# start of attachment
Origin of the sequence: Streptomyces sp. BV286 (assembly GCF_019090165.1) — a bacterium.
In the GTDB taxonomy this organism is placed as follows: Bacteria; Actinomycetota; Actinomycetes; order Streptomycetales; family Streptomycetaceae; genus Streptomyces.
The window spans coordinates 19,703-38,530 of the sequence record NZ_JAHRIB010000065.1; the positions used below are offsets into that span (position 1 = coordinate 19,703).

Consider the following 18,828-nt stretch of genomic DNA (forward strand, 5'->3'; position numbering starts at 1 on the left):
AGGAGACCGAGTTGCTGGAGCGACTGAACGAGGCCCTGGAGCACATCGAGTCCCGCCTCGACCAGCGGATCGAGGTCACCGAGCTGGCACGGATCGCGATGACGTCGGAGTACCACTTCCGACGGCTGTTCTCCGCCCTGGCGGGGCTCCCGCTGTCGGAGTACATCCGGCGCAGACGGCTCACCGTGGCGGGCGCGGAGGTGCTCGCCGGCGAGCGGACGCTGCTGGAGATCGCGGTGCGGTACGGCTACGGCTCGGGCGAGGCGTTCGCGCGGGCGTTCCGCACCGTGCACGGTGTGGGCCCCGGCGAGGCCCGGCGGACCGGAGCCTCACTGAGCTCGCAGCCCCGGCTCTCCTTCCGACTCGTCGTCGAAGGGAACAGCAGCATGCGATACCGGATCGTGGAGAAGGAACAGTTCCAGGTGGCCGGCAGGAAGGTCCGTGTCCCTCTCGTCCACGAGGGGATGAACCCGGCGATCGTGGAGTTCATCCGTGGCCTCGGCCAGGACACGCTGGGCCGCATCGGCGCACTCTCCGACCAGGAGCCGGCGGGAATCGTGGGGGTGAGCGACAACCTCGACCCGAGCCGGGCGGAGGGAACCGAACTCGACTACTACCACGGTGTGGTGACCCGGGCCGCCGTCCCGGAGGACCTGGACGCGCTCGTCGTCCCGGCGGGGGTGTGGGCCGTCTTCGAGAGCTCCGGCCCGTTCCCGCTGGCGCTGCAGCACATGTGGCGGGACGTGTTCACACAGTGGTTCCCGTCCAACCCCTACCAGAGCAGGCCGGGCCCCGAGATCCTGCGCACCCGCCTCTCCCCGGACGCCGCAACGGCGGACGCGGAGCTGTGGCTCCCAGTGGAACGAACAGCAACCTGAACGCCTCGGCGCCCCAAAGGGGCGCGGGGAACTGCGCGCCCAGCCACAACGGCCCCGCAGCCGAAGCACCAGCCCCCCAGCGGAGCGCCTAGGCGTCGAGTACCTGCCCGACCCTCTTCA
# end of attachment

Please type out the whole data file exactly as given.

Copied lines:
Origin of the sequence: Streptomyces sp. BV286 (assembly GCF_019090165.1) — a bacterium.
In the GTDB taxonomy this organism is placed as follows: Bacteria; Actinomycetota; Actinomycetes; order Streptomycetales; family Streptomycetaceae; genus Streptomyces.
The window spans coordinates 19,703-38,530 of the sequence record NZ_JAHRIB010000065.1; the positions used below are offsets into that span (position 1 = coordinate 19,703).

Consider the following 18,828-nt stretch of genomic DNA (forward strand, 5'->3'; position numbering starts at 1 on the left):
AGGAGACCGAGTTGCTGGAGCGACTGAACGAGGCCCTGGAGCACATCGAGTCCCGCCTCGACCAGCGGATCGAGGTCACCGAGCTGGCACGGATCGCGATGACGTCGGAGTACCACTTCCGACGGCTGTTCTCCGCCCTGGCGGGGCTCCCGCTGTCGGAGTACATCCGGCGCAGACGGCTCACCGTGGCGGGCGCGGAGGTGCTCGCCGGCGAGCGGACGCTGCTGGAGATCGCGGTGCGGTACGGCTACGGCTCGGGCGAGGCGTTCGCGCGGGCGTTCCGCACCGTGCACGGTGTGGGCCCCGGCGAGGCCCGGCGGACCGGAGCCTCACTGAGCTCGCAGCCCCGGCTCTCCTTCCGACTCGTCGTCGAAGGGAACAGCAGCATGCGATACCGGATCGTGGAGAAGGAACAGTTCCAGGTGGCCGGCAGGAAGGTCCGTGTCCCTCTCGTCCACGAGGGGATGAACCCGGCGATCGTGGAGTTCATCCGTGGCCTCGGCCAGGACACGCTGGGCCGCATCGGCGCACTCTCCGACCAGGAGCCGGCGGGAATCGTGGGGGTGAGCGACAACCTCGACCCGAGCCGGGCGGAGGGAACCGAACTCGACTACTACCACGGTGTGGTGACCCGGGCCGCCGTCCCGGAGGACCTGGACGCGCTCGTCGTCCCGGCGGGGGTGTGGGCCGTCTTCGAGAGCTCCGGCCCGTTCCCGCTGGCGCTGCAGCACATGTGGCGGGACGTGTTCACACAGTGGTTCCCGTCCAACCCCTACCAGAGCAGGCCGGGCCCCGAGATCCTGCGCACCCGCCTCTCCCCGGACGCCGCAACGGCGGACGCGGAGCTGTGGCTCCCAGTGGAACGAACAGCAACCTGAACGCCTCGGCGCCCCAAAGGGGCGCGGGGAACTGCGCGCCCAGCCACAACGGCCCCGCAGCCGAAGCACCAGCCCCCCAGCGGAGCGCCTAGGCGTCGAGTACCTGCCCGACCCTCTTCA